Add Evan Glodell’s name to the list of up and coming filmmakers whose future projects I will be anticipating thanks to their work in 2011. Glodell’s first narrative film Bellflower opened in theatres this past weekend and it is one of the best no-budget movies of the year. In it he takes on the role of writer, director, lead actor, producer, and editor to bring his original vision to the screen. With a budget of less than $20 thousand (yes thousand, not million) he managed to make a gritty and imaginative thriller that makes a nice escape from the big-budget blockbusters that dominated the summer.
Bellflower was a passion project for Evan Glodell with four years from the start of production to the release of the film. A natural engineer, Glodell devised his own camera for the film’s production as well as many of the complex set pieces – a flamethrower, a souped up muscle car, and other more subtle properties. Most of the cast and crew came on board during the film’s production and few of them knew each other beforehand. That sense of discovery comes through in every performance adding a great sense of naturalism.
The film centers on best friends Woodrow (Glodell) and Aiden (Tyler Dawson) who grew up obsessed with the Mad Max films and moved from their small town in Wisconsin to California where they float through life with no responsibilities attempting to create their own Apocalypse preparation system. They call their imaginary gang “Mother Medusa” and they surround themselves with a Mad Max style muscle-car, a homemade flamethrower, and natural inclinations towards violence.
Woodrow meets an out-spoken girl named Milly (Jessie Wiseman) at a party and she becomes an honorary member of their gang. When Milly is found being unfaithful to Woodrow both he and Aiden spiral downward in a descent to violence. Woodrow is injured in an accident indirectly caused by Milly and he experiences minor brain damage. The accident is either the cause or the catalyst for the collision between his violent fantasies and his confounding reality leading to a surreal third act that seems to be inspired by Ambrose Bierce’s “An Occurrence at Owl Creek Bridge.” Glodell leaves enough questions unanswered that the film will be a delight to discover a second time.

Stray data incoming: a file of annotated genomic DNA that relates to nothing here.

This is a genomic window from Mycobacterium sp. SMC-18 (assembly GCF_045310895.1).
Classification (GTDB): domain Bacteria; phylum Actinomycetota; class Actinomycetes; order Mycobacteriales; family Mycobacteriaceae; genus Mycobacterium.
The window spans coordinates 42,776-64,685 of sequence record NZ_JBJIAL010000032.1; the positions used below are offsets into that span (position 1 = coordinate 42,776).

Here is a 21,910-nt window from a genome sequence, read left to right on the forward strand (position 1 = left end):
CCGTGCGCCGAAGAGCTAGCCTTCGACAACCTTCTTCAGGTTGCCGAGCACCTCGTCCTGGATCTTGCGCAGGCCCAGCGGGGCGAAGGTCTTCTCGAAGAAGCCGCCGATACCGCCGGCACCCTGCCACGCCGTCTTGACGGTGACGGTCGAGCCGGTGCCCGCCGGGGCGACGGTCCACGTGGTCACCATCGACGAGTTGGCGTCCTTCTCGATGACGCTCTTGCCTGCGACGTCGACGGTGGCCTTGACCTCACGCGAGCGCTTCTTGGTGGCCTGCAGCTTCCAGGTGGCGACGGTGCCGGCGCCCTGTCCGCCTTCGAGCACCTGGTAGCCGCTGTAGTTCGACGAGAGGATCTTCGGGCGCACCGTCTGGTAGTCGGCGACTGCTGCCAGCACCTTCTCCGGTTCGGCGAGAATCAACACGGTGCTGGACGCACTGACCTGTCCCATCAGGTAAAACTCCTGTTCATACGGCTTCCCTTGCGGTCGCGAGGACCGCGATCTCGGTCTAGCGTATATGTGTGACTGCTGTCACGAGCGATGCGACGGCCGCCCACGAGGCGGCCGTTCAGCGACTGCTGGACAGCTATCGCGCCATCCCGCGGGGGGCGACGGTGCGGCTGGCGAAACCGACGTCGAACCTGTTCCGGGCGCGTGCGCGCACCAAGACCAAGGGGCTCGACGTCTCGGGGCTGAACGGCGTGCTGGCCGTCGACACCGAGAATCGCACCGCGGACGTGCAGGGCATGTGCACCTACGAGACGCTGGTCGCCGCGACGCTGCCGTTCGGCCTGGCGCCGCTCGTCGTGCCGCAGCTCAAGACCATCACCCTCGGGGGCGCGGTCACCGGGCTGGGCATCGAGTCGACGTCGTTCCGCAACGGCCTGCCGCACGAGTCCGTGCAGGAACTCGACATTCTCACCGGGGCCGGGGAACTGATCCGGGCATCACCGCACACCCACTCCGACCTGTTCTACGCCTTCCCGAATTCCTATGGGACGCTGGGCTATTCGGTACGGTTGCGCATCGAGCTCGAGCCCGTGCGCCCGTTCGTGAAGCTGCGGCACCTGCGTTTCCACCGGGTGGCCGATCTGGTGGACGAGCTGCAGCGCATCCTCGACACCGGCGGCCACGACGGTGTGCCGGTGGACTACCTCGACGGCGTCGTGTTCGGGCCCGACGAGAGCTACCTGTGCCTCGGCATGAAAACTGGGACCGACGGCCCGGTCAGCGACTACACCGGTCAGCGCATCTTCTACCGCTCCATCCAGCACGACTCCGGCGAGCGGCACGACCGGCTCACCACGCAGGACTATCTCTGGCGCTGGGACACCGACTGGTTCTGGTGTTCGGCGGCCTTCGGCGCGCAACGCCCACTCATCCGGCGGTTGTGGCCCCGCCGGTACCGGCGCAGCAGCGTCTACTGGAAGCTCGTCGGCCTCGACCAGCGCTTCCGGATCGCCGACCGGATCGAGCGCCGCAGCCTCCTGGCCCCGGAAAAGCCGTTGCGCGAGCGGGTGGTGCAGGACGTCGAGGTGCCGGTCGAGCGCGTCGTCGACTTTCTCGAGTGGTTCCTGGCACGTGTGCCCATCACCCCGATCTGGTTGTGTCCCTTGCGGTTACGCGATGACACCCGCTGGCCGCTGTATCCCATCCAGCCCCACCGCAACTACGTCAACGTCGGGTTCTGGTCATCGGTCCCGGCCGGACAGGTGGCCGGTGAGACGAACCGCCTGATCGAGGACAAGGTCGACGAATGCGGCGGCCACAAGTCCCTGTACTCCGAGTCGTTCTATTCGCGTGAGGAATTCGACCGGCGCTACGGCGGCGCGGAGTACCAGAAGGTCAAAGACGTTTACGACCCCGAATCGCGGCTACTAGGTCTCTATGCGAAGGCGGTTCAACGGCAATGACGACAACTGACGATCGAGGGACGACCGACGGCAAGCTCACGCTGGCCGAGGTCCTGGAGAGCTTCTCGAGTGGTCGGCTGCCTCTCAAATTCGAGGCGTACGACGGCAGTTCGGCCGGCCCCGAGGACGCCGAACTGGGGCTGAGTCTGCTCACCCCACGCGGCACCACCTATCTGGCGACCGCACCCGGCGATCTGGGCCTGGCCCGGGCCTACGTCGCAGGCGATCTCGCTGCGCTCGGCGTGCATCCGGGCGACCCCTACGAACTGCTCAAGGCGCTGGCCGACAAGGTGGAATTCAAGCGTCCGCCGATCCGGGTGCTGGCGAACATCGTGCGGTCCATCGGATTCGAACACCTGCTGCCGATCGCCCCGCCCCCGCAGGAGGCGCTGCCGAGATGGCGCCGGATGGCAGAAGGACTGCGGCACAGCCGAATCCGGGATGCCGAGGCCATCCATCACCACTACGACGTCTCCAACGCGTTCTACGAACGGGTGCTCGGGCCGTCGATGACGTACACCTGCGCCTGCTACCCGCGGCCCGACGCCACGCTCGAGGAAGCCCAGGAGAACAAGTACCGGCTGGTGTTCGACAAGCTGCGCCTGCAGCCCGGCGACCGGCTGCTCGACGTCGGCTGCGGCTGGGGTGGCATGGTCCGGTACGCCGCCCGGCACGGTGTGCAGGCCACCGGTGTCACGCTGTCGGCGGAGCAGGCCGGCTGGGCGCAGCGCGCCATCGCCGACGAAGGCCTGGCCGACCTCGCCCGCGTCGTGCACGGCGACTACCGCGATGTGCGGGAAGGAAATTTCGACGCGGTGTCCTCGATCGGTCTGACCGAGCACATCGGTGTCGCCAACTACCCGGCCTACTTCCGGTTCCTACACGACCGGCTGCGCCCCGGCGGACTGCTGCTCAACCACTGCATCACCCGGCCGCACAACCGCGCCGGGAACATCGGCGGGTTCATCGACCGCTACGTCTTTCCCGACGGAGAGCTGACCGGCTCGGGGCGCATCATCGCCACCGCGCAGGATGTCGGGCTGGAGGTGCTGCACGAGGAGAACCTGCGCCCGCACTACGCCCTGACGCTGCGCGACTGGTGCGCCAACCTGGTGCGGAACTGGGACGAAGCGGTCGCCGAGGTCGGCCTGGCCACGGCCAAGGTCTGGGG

From the start of Bellflower the sets feel like they are lit with fire rather than conventional film lights. Blurry camera lenses and fantastic looking tilt-shift photography add to the surreal feeling of certain scenes in the movie. Despite the fact that the characters were influenced by Mad Max, the visual scheme of Bellflower bears little resemblance to George Miller’s 1979 dystopian film. The camera stays steady with Woodrow and Aiden with few cuts and a murky aesthetic. With the minimal budget there was incredible imagination employed to pull off this visual scheme and it completely works.
There is some commentary about machines and mankind on the thematic side of Bellflower. Dirty looking machines like flamethrowers and muscle cars work flawlessly while relationships between good-looking people are falling apart. At the beginning we see outward appearances mask the turmoil within, but as the characters begin to erode emotionally we see their physical appearances get affected as well.
Glodell is better behind the camera than in front of it, but still is restrained enough to prevent the ego from affecting the performance. Tyler Dawson was very likeable as his endlessly loyal best friend and Rebekah Brandes played the part of a vulnerable twenty-something well. The real standout, however, is Jessie Wiseman who remarkably makes her acting debut with this effort. There is no learning curve for her as she fearlessly comes across as a seasoned veteran.
The original soundtrack from co-producer Jonathan Keevil was catchy, even though it inspired one too many music video style montages. Other technical elements come together remarkably well and I’m excited to see they type of work Glodell can do when he actually has a budget to work with.
Bottom Line: Bellflower is a solid independent thriller that packs more suspense than most blockbusters.